Fatima Khan-Shah (our programme lead for unpaid carers) attended the forum to discuss national quality markers set out by NHS England for carer friendly GP practices. Our carers programme includes workforce, young carers, hospital care and primary care. NHS England have highlighted that our carer programme is one of four exemplar sites across the country. An event will be held in June, supported by NHS England and aimed at GPs, practice nurses, community matrons, mental health colleagues, voluntary sector leads, representatives from community pharmacy and councils, as well as chairs from public involvement groups, including Healthwatch. Local Medical Committees, which are local representative committees of NHS GPs, will also be invited to attend.
Joint Committee of Clinical Commissioning Group
Marie Burnham chaired the Joint Committee of the 11 CCGs on Tuesday. Marie is the independent lay chair and there are also two lay members on the committee. Their role is to act as advocates for public interests. There was an update on the potential to become an integrated care system. No decision has been made. There was also an overview on the development of the Memorandum of Understanding (MoU) from Ian Holmes. There is an editorial group for this work and discussions on the draft MoU have taken place at local Health and Wellbeing Boards. Further discussions will take place once we have a final draft.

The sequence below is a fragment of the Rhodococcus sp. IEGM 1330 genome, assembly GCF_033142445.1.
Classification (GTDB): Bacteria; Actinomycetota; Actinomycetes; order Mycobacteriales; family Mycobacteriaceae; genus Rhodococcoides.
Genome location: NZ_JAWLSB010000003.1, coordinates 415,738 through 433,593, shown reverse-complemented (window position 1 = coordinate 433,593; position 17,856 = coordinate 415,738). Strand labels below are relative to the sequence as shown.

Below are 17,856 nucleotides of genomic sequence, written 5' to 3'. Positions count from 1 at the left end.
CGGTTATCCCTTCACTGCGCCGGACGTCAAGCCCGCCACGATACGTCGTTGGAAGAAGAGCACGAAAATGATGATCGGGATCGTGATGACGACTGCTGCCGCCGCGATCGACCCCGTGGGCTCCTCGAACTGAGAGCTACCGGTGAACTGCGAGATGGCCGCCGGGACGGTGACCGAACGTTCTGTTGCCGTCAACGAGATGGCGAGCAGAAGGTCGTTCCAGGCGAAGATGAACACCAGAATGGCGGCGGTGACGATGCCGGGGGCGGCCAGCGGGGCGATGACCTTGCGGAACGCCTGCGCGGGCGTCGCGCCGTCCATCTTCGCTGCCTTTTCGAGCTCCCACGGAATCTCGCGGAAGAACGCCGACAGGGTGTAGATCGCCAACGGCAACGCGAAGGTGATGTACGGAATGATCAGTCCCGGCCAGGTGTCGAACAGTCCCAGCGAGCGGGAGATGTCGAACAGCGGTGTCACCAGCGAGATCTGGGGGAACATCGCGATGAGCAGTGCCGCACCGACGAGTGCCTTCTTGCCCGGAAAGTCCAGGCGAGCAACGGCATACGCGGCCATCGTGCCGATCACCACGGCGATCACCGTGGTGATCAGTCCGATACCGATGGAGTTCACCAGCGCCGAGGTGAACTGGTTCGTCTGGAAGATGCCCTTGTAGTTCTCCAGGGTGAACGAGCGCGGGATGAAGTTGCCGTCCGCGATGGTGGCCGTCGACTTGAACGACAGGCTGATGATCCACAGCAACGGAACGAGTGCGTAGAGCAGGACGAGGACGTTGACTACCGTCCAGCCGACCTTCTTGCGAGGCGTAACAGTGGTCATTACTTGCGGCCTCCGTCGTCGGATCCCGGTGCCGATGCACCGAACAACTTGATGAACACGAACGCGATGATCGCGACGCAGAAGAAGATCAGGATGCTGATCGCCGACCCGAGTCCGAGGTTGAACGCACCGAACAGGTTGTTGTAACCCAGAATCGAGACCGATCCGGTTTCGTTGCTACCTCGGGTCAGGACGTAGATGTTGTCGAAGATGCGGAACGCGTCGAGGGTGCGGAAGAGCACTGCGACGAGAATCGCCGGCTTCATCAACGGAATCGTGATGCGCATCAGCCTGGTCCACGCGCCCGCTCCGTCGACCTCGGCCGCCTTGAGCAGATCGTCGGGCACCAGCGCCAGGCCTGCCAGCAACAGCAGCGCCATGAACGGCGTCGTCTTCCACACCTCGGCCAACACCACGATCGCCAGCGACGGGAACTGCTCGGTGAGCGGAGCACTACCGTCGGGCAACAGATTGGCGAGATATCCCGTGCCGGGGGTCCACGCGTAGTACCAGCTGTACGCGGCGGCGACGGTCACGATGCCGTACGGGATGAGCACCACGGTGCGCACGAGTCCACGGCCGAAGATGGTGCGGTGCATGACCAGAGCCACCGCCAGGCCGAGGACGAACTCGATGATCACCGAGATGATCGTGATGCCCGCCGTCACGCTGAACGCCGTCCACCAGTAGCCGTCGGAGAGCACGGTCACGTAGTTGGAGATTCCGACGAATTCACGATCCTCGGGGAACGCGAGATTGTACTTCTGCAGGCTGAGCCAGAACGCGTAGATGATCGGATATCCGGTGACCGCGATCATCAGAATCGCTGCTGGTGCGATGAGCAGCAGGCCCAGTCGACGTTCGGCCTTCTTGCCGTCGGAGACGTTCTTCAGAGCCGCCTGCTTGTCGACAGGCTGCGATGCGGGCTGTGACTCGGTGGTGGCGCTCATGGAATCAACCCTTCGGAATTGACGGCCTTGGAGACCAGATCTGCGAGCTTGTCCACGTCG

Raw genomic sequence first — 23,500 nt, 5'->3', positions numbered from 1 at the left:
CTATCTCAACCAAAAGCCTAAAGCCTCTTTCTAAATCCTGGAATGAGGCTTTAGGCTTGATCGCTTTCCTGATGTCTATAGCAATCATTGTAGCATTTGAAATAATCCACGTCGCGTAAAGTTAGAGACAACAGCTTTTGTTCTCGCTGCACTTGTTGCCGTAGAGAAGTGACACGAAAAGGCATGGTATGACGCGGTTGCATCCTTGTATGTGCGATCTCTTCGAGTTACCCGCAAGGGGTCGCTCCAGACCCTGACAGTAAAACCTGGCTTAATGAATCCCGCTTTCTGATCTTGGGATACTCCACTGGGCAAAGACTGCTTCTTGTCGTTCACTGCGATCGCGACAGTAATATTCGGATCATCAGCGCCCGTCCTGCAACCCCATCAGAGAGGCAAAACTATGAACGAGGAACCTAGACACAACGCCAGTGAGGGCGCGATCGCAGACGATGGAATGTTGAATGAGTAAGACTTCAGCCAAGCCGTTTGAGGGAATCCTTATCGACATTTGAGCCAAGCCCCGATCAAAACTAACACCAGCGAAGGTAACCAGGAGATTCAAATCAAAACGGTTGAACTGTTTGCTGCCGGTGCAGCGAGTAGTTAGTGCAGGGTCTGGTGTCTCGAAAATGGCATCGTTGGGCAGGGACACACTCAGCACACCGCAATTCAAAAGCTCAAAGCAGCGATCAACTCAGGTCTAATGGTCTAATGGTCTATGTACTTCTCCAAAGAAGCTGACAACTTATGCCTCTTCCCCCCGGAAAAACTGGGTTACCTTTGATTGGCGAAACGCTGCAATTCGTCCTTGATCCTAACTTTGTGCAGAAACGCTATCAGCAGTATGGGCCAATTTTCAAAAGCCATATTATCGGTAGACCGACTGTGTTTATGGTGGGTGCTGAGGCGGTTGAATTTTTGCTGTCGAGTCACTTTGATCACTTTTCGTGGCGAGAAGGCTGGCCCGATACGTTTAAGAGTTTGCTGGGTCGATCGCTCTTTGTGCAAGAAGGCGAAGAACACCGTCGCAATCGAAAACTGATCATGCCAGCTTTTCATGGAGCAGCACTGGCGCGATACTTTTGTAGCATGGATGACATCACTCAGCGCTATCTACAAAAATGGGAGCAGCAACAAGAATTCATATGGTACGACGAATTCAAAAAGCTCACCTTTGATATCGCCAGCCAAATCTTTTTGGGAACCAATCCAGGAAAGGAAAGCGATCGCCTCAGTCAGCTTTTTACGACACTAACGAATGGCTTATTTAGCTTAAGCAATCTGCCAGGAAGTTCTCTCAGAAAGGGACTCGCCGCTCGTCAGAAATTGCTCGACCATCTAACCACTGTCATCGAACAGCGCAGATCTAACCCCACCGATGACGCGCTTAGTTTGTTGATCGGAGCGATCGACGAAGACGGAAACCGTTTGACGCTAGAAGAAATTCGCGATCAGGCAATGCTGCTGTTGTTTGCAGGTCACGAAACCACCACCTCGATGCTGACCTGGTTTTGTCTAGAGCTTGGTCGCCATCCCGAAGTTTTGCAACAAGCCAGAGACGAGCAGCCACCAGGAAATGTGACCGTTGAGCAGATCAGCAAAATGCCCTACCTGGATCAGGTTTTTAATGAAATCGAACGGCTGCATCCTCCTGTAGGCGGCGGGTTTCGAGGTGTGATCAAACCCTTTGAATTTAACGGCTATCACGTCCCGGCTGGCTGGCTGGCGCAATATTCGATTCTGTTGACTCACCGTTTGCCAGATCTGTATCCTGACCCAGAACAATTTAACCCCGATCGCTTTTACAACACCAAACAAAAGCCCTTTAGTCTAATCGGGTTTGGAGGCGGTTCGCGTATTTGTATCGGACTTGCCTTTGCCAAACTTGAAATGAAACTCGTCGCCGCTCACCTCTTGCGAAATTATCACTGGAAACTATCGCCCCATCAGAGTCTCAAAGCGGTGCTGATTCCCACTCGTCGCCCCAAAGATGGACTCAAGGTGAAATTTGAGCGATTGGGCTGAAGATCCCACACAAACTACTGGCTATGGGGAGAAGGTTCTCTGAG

Dr Gordon Sinclair gave an update on how severe and complex obesity services were commissioned by NHS England. In April 2017 responsibility for commissioning these services, commonly known as Tier 4 bariatric surgery, was transferred to clinical commissioning groups. Michelle Turner, WY&H programme director for the bariatric surgery programme and Dr Andrew O’Shaughnessy, a public health consultant, gave an overview of the work taking place across the area including specialist weight management services required to prepare people for obesity surgery, referrals and eligibility criteria.